At Least One Broadband Provider Is Happy To Be A Dumb Pipe

from the heresy dept

One of the interesting subplots of this latest internet boom is the steady elimination of the bandwidth glut from the previous boom. Basically, during the last bubble, there was a lot of overinvestment in fiber, causing many early investors to lose their shirts. But, as is the case with many bubbles, the initial overinvestment and the subsequent glut of resources often lays the foundation for growth down the road. Fortune magazine has an interesting look at one company, Cogent Communications, that has made a business out of snapping up cheap, unused fiber and selling it cheaply to bandwidth-hungry firms like YouTube and eBay. Often, its prices are just a quarter of what its competitors, like AT&T, are charging. Obviously, Cogent's price advantage rankles its competitors, but the company likens itself to cheap overseas workers. While some parties are affected negatively, it's clearly a net positive for customers and the economy on the whole. What's also interesting is that the company is totally content with being a dumb pipe, a concept that freaks out incumbent operators. Still, some questions linger about Cogent's business. For one thing, the company hasn't turned a profit, nor does it expect to do so in the short term. Furthermore, the company can't have an infinite supply of cheap bandwidth. It's only a matter of time before bubble-era fiber is used up, and its infrastructure costs may come to resemble its competitors'. Thus, it's not clear how sustainable the company's current model is. Still, the incumbent operators need to pay attention. The company is growing rapidly because it's meeting the need for cheap, no-frills bandwidth, rather than trying to fight the trend towards commoditization.


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    ScaredOfTheMan, Mar 26th, 2007 @ 9:29am

    Its the Network that matters

    Back in the day I was in charge of my company's internet access strategy, we tested out many providers but ultimately settled on UUNet as the best and fastest. Having cheap bandwidth is great, but having cheap AND Fast (i.e. no crazy over subscription) is even better!

    Good luck to Cogent, I am happy with any company that brings down the price of my internet access.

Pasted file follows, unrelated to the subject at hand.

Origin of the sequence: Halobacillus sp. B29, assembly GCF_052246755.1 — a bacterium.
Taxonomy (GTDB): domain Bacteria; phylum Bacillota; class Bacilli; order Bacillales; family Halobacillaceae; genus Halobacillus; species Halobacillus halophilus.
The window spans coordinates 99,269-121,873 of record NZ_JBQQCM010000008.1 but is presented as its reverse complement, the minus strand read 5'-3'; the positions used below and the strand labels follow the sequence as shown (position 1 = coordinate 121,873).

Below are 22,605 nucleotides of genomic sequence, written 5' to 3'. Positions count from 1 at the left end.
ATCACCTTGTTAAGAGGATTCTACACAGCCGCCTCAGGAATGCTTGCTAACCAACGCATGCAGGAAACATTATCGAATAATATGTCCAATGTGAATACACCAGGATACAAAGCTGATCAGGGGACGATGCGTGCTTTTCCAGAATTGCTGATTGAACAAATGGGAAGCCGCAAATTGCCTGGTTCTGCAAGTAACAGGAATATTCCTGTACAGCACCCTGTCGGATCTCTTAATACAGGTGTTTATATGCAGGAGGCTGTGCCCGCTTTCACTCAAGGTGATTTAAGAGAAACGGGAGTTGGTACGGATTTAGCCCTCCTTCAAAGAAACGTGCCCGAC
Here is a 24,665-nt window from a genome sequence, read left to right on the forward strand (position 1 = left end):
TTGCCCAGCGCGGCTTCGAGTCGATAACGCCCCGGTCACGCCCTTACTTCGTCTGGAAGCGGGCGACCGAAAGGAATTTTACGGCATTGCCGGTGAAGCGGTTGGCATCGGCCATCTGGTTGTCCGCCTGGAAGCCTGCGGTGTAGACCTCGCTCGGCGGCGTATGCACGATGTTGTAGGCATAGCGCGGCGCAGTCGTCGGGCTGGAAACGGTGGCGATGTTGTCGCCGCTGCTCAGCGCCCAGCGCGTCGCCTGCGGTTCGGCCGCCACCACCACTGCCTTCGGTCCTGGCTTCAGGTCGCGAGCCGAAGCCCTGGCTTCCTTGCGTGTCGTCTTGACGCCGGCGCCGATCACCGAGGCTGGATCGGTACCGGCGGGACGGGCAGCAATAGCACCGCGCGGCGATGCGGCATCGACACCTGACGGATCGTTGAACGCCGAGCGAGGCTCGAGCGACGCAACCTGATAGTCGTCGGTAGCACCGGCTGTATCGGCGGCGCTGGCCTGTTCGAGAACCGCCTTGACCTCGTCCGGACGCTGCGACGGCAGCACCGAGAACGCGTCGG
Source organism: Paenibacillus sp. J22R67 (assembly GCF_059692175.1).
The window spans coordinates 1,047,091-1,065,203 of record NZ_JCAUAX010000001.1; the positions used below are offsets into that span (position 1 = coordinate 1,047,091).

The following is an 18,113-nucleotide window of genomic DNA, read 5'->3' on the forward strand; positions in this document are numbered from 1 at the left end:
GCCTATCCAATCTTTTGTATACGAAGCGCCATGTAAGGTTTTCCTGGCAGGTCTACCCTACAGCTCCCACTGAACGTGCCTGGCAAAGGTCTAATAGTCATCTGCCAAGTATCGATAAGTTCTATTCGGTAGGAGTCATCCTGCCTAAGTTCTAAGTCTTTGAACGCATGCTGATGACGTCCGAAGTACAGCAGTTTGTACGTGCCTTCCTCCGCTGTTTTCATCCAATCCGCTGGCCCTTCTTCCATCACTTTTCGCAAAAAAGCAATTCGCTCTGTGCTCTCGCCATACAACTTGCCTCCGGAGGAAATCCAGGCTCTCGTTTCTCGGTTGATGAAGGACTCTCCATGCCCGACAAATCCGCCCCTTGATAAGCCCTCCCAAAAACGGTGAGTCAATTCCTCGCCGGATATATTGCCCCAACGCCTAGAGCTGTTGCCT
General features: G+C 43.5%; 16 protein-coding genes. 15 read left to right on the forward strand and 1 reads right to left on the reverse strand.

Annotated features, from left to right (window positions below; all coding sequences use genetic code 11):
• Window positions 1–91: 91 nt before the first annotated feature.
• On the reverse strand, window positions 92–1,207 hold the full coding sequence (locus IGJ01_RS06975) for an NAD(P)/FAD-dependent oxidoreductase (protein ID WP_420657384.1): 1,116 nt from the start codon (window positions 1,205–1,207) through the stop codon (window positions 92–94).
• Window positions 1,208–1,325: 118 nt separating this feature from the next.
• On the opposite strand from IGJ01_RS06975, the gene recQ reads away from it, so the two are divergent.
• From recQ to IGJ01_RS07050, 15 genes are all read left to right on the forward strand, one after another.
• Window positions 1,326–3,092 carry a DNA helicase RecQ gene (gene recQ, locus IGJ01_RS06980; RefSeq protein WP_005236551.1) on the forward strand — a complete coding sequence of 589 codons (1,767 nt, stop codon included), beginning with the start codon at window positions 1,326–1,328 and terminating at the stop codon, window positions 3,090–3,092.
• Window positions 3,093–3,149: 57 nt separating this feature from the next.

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      Roy Thigpen, Mar 29th, 2007 @ 7:58am

      Good observations

      The source article by Fortune was not really a true indication of Cogents business model or profitibility. As a Cogent employee, I can tell you that we own our own fiber, and we operate with the highest margins in the industry, even with our low cost bandwidth.

      By being "dumb pipe" we keep our cost and complexity down, meaning a much smaller headcount, equipment costs, and simple billing which makes income forcasting much simpler.

      Are we everything to all users? No. We lack a security product, MPLS, managed routers and servers and other products... so we're not going to win all the time, especially when someone wants to have their network managed for them. Where we shine, however, is when a company is looking for the lowest cost, most reliable internet connection they can find.

      As far as your comments about over-subscription, bear in mind that Cogent does NOT oversubscribe any of it's customers. We did have issues a couple of years ago due to poor peering, but we are now one of the biggest peers out there, so it's no longer an issue. The fact is that while our network may not have as large a footprint as ATT, MCI, Spring or L3, our current capacity of 80-120 Gbps is unmatched in the industry, and we only are operating at approximately 8% of our gross network capacity!

       

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    Anonymous Coward, Mar 26th, 2007 @ 10:01am

    The company I work for provides web hosting services and has four backbone uplink providers with cogent being one of them. The low cost shows in reliability and high latency at times. I guess this doesn't out way it's low cost though, since we automatically switch to the other providers when they have issues. Maybe if they were turning a profit or at least breaking even we would see fewer issues. We also host dedicated servers and customers use any and every port for god knows what so being a dumb pipe is what is required.

     

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      Anonymous Coward, Mar 26th, 2007 @ 11:51am

      Re:

      I would suppose that not knowing what your customers are doing with that bandwidth is essential to the preservation of your sanity. You're peddling units of raw freedom. Rock on! But most freedom is squandered.

       

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    simon, Mar 26th, 2007 @ 12:17pm

    dumb pipe 1 way

    i would love for every time i get a net connection to get a free, fast and secure connection, but, due abuses (read here bot-networks/spam mail/net DOS attacks/buffer overflows/etc.) i don't see-it , yet, possible. open free net will become an overcharged, useless environment...

    still i salute and encourage this initiative, hope they're not hosting for bad guys too...

    simon

     

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